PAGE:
Sure it does. You need more circuitry and processing power to sustain processing higher MP/sec. To sustain 12 FPS at 18 MP, you need 1Dx processing capability. More processing require larger/faster memory, processors, buses, etc. and that does take more power even when not used to to its capability.
You seem to be using the words "power" and "energy" interchangeably. Faster processing requires more power, all other things being equal, but not more energy.
No, not interchageably. A Chevy Malibu is traveling on the highway (EPA profile) next to a Corvette. Both are going the same speed. The Corvette has lower drag and is slightly lighter, yet its highway efficiency is 29 mpg compared to the Malibu's 36 mpg. Larger components (engine, transmission, etc.) required for greater performance use more power on average and more energy over the same distance.
So far, so good. But using a thermodynamic analogy isn't a good idea.
For electronics, components spec'ed for higher performance also take more power even if they're doing the same work.
In most cases, the opposite is actually true, due to thermal reasons and enabled by process technology. To have a faster device, it needs to be more efficient, not less, or it will get too hot. If it's less efficient AND doing more work, it will dissipate a lot more power, not just a little, making the thermal management more difficult.
One of the big reasons computers can get more powerful with each generation is that they consume less power per switching event. If this were not the case, we would have current generation CPUs demanding tens of kW, and burning up during POST.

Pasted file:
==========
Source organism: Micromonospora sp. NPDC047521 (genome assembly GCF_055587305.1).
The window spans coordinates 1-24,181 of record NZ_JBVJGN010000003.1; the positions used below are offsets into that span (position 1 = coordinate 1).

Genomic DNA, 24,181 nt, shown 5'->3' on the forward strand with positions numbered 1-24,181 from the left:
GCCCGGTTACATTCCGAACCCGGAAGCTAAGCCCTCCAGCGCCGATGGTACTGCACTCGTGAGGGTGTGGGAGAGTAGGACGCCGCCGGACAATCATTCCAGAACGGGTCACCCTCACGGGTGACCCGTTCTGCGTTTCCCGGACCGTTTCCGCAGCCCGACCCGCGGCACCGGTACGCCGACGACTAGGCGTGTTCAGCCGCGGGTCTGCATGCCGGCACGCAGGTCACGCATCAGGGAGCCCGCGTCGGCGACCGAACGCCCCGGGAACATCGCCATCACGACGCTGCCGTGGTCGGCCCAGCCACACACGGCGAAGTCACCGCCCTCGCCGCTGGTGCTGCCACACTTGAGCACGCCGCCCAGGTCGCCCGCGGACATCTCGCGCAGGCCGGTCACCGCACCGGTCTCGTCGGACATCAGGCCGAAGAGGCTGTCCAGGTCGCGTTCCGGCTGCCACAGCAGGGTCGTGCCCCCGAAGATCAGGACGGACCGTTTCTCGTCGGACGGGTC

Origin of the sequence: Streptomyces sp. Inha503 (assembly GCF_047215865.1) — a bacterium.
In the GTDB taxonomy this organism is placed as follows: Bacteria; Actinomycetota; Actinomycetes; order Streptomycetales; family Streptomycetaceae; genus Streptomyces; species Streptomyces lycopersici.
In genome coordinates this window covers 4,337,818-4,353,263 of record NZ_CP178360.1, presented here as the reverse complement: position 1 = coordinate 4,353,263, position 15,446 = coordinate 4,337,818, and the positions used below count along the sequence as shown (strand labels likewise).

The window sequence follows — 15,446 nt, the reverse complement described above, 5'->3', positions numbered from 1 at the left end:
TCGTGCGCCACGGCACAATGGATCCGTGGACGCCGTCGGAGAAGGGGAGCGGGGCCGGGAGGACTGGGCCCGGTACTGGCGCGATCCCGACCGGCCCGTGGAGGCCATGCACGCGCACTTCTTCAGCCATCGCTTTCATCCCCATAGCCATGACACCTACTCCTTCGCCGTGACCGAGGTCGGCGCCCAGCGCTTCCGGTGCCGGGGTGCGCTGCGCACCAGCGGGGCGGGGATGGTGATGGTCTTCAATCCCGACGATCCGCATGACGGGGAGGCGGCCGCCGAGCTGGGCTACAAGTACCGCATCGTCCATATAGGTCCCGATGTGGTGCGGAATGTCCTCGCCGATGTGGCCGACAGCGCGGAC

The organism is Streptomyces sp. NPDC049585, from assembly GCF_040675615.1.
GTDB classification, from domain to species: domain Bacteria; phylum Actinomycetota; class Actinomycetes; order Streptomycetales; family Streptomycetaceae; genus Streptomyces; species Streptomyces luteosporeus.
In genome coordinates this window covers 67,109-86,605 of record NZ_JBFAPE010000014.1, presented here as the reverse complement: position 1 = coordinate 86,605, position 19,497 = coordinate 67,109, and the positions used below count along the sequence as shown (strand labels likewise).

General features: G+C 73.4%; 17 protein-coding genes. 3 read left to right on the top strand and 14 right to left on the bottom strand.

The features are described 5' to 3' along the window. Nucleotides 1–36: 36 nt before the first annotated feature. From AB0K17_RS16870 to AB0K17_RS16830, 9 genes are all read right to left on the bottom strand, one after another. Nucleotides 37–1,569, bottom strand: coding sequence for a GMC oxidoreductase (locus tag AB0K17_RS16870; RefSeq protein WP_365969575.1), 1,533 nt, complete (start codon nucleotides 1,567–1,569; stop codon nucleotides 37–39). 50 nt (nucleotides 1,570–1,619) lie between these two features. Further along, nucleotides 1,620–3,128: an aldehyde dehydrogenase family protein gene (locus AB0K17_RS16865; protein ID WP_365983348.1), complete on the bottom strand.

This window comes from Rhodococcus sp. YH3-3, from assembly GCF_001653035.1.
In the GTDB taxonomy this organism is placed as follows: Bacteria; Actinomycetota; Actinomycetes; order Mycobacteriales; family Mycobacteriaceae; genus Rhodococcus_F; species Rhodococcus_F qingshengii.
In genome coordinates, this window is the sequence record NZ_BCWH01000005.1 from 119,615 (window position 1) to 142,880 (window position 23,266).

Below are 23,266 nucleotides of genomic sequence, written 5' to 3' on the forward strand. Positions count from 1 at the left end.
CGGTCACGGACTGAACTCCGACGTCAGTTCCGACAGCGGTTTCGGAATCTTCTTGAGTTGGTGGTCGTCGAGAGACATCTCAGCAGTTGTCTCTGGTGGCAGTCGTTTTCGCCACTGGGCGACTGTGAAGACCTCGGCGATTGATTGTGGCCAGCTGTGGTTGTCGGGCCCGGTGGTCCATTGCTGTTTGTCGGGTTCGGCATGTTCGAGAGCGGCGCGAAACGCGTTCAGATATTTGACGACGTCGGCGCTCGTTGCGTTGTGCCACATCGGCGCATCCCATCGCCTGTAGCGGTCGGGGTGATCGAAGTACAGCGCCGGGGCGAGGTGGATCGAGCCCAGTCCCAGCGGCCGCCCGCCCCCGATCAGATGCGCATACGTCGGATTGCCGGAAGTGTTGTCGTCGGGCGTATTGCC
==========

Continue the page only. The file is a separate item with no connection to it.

Now compare options within the same generation, and your case doesn't hold water. DIGIC 5+ is used in the 70D, 5DIII, 6D and 1DX. Unless you're counting on the 7DII to sport a DIGIC 6+... Canon has a longer pro body cycle than Nikon. But what has the D4S done compared to the D4? Same MP, 1 more FPS... To get the 7D II to get the same framerate as the 1DX, which has dual DIGIC 5+ and a DIGIC 4, it'll need that same processing ability with a smaller battery. And to get more MP at that frame rate, you'll need even more processing power. So, unless Canon leap-frogs the competition in computational efficiency, I don't expect to see a large difference in Canon's processing abilities.
You're original post:
I would argue that wildlife and action photographers need it more than landscapers do. Wildlife and action often lead to focal-length-limited situations that result in heavy cropping. More pixels helps with that in a big way.
Wildlife/action applications have favored higher FPS to MP (1DX vs. 5DIII, D4 vs. D800). Nothing that you have posted has suggested that there isn't a trade between MP and frame rate, and most wildlife/action users favor higher FPS to MP.